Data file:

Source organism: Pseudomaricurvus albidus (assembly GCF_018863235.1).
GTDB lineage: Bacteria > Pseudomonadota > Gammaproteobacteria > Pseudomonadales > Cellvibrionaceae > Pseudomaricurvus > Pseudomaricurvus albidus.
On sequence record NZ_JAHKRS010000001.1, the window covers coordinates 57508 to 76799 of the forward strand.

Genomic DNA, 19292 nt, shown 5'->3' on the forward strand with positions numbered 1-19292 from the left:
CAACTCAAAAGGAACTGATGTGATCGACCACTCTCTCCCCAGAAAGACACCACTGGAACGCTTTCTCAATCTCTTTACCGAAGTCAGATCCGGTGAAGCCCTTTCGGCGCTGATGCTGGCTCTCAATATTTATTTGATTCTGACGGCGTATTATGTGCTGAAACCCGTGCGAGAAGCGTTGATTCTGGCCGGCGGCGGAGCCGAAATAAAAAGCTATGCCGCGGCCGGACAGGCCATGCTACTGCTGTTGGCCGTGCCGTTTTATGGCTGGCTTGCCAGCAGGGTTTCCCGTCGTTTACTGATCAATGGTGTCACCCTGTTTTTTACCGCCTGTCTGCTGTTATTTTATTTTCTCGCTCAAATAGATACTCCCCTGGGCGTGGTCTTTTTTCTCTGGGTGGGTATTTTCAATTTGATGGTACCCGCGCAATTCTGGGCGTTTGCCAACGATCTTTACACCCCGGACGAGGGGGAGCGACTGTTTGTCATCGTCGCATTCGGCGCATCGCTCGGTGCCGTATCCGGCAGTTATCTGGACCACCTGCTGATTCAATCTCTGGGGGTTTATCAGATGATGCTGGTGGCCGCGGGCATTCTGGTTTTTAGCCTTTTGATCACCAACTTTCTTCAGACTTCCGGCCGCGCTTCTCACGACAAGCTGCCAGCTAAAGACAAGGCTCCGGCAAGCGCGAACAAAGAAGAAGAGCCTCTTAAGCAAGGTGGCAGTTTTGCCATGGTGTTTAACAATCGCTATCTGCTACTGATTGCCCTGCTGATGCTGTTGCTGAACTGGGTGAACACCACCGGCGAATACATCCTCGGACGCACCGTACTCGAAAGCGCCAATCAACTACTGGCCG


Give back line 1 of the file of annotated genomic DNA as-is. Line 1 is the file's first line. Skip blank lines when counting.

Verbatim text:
Source organism: Pseudomaricurvus albidus (assembly GCF_018863235.1).